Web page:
- Ribonucleotide reductase (RNR) catalyzes the first committed reaction in DNA synthesis. Most of what we know about RNR regulation comes from studies with cultured cells and with purified proteins. In this study, Tran et al. use Cre-Lox technology to inactivate RNR large subunit expression in heart and skeletal muscle of mouse embryos. Analysis of these mutants paints a picture of dNTP regulation in whole animals quite different from that seen in studies of purified proteins and cultured cells.
- Two phosphoribosyltransferases in the purine salvage pathway exhibit exquisite substrate specificity despite the chemical similarity of their distinct substrates, but the basis for this discrimination was not fully understood. Ozeir et al. now employ a complementary biochemical, structural, and computational approach to deduce the chemical constraints governing binding and propose a distinct mechanism for catalysis in one of these enzymes, adenine phosphoribosyltransferase. These insights, built on data from an unexpected finding, finally provide direct answers to key questions regarding these enzymes and substrate recognition more generally.
- Radical S-adenosylmethionine (SAM) (RS) methylases perform methylation reactions at unactivated carbon and phosphorus atoms. RS enzymes typically abstract a hydrogen from their substrates, generating a substrate-centered radical; class B RS methylases catalyze methyl transfer from SAM to cobalamin and then to a substrate-centered carbon or phosphorus radical. Radle et al. now show that Mmp10, an RS enzyme implicated in the methylation of Arg-285 in methyl coenzyme M reductase, binds a methylcobalamin cofactor required for methyl transfer from SAM to a peptide substrate.
- On the fiftieth anniversary of the discovery of the Ser-His-Asp catalytic triad, perhaps the most unusual variation on the textbook classic is described: An incomplete catalytic triad in a hydrolase is rescued by a chloride ion (Fig. 1). Structural and functional data provide compelling evidence that the active site of a phospholipase from Vibrio vulnificus employs the anion in place of the commonly observed Asp, reminding us that even well-trodden scientific ground has surprises in store.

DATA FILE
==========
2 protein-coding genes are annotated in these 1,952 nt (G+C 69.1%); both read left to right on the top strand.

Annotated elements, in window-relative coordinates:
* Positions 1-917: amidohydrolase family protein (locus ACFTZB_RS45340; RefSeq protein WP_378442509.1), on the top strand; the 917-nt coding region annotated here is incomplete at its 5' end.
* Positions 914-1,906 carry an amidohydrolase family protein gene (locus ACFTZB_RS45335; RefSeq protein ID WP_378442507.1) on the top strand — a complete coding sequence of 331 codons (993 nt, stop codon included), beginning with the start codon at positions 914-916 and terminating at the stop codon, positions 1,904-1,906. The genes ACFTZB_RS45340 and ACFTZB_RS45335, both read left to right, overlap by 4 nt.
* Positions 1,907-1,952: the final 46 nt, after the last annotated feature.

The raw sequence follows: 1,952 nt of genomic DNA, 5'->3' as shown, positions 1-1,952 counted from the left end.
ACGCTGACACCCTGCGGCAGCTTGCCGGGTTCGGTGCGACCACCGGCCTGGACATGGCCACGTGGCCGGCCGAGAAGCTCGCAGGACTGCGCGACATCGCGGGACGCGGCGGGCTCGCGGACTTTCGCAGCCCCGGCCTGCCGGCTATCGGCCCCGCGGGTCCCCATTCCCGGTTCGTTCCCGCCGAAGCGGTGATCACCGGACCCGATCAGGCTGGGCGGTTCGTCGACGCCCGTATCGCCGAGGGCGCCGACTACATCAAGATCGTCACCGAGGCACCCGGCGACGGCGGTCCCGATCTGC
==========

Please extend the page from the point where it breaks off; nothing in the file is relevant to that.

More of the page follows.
- The sexes in humans and other animals typically display numerous differences. This belies the fact that the two major hormone classes responsible for these differences, androgens and estrogens, differ only subtly in their chemical backbones. Androgens have a six-carbon nonaromatic ring—the “A ring” (Fig. 1)—in their steroid skeleton, whereas estrogens have an aromatic A ring. Remarkably, a single protein, steroid aromatase (also called estrogen synthase), is the only known enzyme capable of “aromatizing” the A ring in androgens such as testosterone and androstenedione to produce estrogens such as estradiol and estrone.
- Sitting down to the task of writing, I found my pen drifting inexorably to a personal recollection of the metaphorical transcontinental road that I had traveled to become a scientist, instead of reviewing a facet of our scientific contributions. Factors that prepared me for my improbable journey in an era when international calls were operator-assisted and unaffordable and the internet was the stuff of science fiction were my family’s love and the sheltered environment of my all-girls school and college experiences, which nurtured my self-confidence.
- I learned biochemistry from P. Boon Chock and Earl Stadtman while working on the regulation of Escherichia coli glutamine synthetase as a postdoctoral fellow at the National Institutes of Health. After becoming a tenured scientist at the same institute, my group discovered, purified, and cloned the first three prototypical members of the phospholipase C family and uncovered the mechanisms by which various cell-surface receptors activate these enzymes to generate diacylglycerol and inositol 1,4,5-trisphosphate.